The chairman of the Senate Judiciary Committee says that robust congressional oversight is needed to govern well and keep each branch of government in check.

“Today we live under a government … that is no longer governed by congressional action, enforced by the president, and interpreted by the courts,” Sen. Chuck Grassley, R-Iowa, said in remarks on the role and responsibility of congressional oversight delivered Monday at The Heritage Foundation.

“Today we’re ruled more and more by excessive regulation and executive fiat,” Grassley said.

The Iowa Republican, first elected to Congress in 1974, said both sides of the aisle are to blame for the increases in regulation and red tape in government.

“We cannot blame political ideology,” Grassley, 84, said. “Under Democrats and Republicans, the administrative state has only expanded, and has [done so] at the expense of congressional authority and prestige.”

Grassley said the effectiveness of the Constitution’s separation of powers is lessened when government is left to bureaucrats:

We have sacrificed our constitutional mandate on the twin altars of efficiency and expertise. We have moved from a government by and for the people to government by the bureaucrats and for the connected insiders.

The Iowa lawmaker said the current administrative state should be placed in check:

The modern administrative state is a good deal for Congress, which can pass bills with lofty goals and take credit while agencies sort out the details that Congress doesn’t want to deal with, or doesn’t know how to deal with.

It also is a good deal for special interests and well-connected corporations who can afford to sort through scores of regulations published each year, an advantage the small business doesn’t have.

Government regulations put a nearly $2 trillion burden in compliance costs on the economy, Grassley said, praising President Donald Trump for his work to eliminate excessive regulations.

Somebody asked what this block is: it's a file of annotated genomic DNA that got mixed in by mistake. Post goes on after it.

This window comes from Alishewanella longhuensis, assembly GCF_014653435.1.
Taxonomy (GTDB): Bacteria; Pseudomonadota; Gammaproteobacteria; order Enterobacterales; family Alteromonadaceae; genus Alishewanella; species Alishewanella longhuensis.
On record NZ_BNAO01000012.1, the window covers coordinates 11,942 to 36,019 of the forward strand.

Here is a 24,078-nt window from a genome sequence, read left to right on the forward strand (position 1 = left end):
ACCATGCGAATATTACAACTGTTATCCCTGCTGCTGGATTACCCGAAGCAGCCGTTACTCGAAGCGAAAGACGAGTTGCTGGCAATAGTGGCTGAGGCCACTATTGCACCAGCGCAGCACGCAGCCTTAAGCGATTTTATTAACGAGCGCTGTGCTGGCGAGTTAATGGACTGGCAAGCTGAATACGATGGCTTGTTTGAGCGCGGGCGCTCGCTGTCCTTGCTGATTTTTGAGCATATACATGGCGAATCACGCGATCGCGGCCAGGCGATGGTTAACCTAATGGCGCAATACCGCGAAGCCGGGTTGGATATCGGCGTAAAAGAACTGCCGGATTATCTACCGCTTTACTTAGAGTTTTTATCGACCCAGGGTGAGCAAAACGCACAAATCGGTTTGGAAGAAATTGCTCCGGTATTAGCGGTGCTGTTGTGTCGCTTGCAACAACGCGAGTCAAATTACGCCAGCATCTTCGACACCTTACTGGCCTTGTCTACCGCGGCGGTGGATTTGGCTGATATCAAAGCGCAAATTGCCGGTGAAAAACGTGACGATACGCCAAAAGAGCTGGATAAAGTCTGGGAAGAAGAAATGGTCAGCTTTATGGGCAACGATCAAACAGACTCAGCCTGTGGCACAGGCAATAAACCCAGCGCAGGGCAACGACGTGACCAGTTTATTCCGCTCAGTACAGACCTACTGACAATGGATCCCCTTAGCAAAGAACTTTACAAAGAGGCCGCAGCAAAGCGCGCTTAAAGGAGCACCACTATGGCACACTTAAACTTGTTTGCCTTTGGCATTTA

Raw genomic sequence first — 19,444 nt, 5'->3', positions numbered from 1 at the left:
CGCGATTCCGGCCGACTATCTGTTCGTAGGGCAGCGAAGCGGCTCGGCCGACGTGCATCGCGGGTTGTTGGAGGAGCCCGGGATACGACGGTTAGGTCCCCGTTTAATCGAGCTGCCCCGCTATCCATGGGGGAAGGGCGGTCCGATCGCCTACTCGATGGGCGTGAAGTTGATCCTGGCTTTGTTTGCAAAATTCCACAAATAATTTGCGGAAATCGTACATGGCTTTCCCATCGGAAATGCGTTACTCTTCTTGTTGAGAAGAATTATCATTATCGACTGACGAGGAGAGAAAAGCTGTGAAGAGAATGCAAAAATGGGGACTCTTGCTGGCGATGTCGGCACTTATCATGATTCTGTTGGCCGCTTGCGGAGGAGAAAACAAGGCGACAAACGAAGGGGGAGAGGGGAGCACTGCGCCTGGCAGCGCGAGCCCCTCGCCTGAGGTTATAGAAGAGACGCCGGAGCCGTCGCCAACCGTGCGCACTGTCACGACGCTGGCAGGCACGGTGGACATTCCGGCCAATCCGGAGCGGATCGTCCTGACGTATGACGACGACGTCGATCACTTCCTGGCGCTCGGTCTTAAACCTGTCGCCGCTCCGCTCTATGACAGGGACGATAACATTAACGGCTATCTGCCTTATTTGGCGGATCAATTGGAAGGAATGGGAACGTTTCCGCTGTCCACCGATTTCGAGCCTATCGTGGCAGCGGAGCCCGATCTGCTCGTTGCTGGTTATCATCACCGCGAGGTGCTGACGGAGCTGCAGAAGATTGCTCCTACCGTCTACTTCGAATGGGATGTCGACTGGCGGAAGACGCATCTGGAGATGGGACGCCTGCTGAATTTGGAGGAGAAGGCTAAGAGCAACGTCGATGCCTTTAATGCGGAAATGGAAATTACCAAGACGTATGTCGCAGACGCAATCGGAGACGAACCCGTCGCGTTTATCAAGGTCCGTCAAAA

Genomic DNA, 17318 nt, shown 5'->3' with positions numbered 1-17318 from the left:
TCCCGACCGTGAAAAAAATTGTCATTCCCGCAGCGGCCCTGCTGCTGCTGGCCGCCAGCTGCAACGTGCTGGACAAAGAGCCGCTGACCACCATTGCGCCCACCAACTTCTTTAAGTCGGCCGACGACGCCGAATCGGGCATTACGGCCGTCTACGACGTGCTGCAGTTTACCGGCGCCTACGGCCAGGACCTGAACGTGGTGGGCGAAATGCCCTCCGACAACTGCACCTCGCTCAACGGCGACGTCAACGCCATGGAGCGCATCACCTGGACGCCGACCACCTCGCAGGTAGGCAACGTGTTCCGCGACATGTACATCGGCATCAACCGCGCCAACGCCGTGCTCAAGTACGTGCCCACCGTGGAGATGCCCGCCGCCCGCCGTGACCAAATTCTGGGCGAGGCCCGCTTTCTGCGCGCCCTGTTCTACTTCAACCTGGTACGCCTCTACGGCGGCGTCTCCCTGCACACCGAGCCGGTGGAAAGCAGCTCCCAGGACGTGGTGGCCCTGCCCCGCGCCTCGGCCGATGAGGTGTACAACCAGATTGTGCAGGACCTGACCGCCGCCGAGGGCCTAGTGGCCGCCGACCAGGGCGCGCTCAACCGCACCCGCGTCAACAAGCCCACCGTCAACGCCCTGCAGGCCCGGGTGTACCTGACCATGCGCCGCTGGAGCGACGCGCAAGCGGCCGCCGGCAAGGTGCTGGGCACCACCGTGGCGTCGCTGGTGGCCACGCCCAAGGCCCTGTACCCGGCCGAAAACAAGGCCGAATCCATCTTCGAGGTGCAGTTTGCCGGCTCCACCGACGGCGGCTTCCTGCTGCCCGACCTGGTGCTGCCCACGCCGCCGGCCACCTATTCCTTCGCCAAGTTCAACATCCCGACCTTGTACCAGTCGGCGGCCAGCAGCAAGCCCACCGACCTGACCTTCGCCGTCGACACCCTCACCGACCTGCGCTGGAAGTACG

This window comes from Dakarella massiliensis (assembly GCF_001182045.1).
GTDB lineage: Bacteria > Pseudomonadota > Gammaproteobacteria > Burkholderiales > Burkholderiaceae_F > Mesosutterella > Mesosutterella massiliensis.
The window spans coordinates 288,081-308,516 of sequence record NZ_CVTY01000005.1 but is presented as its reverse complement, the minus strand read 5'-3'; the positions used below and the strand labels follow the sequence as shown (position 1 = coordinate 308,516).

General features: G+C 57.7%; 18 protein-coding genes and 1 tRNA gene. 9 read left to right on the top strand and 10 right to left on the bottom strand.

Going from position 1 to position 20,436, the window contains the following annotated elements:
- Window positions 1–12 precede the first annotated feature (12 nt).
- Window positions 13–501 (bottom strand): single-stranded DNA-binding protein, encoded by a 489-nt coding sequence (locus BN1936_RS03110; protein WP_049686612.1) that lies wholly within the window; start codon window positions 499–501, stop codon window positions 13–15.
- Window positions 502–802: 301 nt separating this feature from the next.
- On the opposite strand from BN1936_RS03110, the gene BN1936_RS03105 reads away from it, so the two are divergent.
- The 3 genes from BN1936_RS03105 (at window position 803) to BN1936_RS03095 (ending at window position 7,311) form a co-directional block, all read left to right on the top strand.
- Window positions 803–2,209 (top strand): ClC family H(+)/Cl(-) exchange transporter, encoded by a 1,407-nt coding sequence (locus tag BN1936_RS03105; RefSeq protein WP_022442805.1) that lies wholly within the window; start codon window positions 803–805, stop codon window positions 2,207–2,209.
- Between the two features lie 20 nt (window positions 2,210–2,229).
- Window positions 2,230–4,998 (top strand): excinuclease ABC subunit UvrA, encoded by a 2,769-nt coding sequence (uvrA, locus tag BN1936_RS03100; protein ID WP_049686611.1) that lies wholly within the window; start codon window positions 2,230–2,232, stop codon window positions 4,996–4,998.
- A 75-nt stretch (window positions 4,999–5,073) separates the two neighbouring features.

“It is no wonder there are more than 180,000 pages of administrative regulations,” Grassley said. “I am glad that President Trump has [made] cutting the regulatory burden one of his top priorities, but lasting reform is going to require some significant structural changes.”

Trump has used the Congressional Review Act at least 12 times (it previously had been used only once) to repeal regulations within a certain window of time. In December, the White House said that agencies took “22 deregulatory actions for every one new regulatory action.”

“More than 2 million people work for the federal government. That does not even include contractors and active-duty military personnel,” Grassley said. “According to a 2015 study, the actual size of the government workforce is estimated at more than 9 million.”

The Senate Judiciary Committee chairman said Congress must adhere to the Constitution and the will of the American people to take power away from bureaucrats and work for the best interests of citizens.

“Congress needs to exercise more scrutiny over taxpayers’ money, not less,” Grassley said. “The more we tip the constitutional scale, the less accountable government will be to the people, who are sovereign.”